Source:- Daily Mail  Saturday 19 February 2005 page

Reid to spend £1bn on private sector diagnostic

John Reid plans to spend £1 billion over the next five years
to expand private sector diagnostic treatment in the NHS.

The programme would increase the number of scans a year by 40 per
cent and cut average waiting times for this part of treatment to
three weeks by 2008.

Source:- Financial Times Saturday 19 February 2005 page

Shame of Britain’s 1,000 abortions for

The number of girls aged 14 and under having abortions has topped
1,000 for the first time, according to statistics disclosed using
the new Freedom of Information Act.

Source:- The Mail on Sunday Sunday 21 February 2005 page

The gran tagged to keep her away from car boot sales

A 67-year old woman from Bolton, Lancashire, has been
electronically tagged after pleading guilty to a second offence of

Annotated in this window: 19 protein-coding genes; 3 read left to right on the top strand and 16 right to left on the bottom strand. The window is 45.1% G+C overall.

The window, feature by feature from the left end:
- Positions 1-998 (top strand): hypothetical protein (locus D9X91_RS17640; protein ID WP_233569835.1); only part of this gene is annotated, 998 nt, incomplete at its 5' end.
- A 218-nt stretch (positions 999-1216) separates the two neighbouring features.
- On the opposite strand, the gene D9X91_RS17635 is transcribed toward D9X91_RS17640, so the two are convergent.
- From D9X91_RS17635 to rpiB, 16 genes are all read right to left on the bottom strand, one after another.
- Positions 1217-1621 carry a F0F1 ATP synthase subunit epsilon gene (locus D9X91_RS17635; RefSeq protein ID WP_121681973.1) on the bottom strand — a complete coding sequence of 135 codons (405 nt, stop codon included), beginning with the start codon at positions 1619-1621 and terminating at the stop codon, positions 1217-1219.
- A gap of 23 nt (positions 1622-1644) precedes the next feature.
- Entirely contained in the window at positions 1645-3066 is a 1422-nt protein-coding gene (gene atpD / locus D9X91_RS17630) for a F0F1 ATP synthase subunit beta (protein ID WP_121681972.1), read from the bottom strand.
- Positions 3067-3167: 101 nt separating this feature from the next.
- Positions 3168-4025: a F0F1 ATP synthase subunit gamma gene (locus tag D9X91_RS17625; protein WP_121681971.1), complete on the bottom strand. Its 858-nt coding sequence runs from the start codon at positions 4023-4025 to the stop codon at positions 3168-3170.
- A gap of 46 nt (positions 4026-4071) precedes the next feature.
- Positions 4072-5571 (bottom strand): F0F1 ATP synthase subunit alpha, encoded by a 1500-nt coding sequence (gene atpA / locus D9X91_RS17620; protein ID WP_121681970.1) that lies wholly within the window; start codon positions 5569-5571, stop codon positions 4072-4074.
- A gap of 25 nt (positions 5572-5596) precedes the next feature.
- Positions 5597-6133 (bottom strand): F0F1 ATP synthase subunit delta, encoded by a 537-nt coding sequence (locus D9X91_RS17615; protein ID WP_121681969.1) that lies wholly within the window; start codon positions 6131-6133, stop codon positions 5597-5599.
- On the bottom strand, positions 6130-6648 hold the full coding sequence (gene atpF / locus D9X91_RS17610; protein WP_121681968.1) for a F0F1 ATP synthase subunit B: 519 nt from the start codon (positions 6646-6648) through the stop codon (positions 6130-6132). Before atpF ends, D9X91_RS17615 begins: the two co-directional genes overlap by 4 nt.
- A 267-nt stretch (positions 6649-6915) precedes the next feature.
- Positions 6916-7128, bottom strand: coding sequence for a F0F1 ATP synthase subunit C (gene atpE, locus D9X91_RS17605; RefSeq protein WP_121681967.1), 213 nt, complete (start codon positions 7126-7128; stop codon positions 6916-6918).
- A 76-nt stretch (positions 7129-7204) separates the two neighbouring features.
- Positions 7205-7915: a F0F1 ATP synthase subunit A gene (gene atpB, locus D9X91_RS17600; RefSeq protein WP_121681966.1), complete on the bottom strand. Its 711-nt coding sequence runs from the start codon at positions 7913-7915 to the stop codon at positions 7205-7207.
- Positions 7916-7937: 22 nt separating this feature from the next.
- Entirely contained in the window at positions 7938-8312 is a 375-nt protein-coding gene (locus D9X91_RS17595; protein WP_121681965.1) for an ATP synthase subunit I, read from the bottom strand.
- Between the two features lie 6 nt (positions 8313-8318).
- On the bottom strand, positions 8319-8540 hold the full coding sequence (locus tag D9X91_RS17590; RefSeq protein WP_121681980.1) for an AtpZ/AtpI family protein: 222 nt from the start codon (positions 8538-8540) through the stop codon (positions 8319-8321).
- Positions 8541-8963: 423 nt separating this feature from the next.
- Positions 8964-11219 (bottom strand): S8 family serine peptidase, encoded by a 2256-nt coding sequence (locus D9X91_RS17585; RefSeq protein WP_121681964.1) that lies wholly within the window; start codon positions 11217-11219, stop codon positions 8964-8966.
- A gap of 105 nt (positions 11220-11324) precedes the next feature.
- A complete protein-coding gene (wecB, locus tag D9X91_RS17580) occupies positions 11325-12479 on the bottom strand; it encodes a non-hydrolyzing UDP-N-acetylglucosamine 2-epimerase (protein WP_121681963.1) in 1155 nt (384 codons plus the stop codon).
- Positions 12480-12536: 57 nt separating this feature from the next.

selling counterfeit goods.

Source:- The Mail on Sunday Sunday 21 February 2005 page

Controversial gambling bill must be dropped, ministers

Ministers are preparing to abandon their controversial attempt to
relax gambling laws rather than allow the issue to dominate
Labour’s election campaign.

Source:- The Independent on Sunday Sunday 21 February 2005 page

Three years ago, Hilary Truscott and other parents lost their fight
to save a special school. Today, their children are still suffering
the consequences of Labour’s policy of

Source:- The Sunday Telegraph Sunday 21 February 2005 page

Blair’s pension offer to mothers

Tony Blair is planning to woo stay-at-home mothers in the
forthcoming general election by pledging a big increase in their
basic state pension if Labour is re-elected. The proposed manifesto
pledge, worth at least £3 billion, would mean that women would
be entitled to full state pensions regardless of how many years
they had worked.

Source:- The Sunday Times Sunday 20 February 2005 page

Drug surge follows change in laws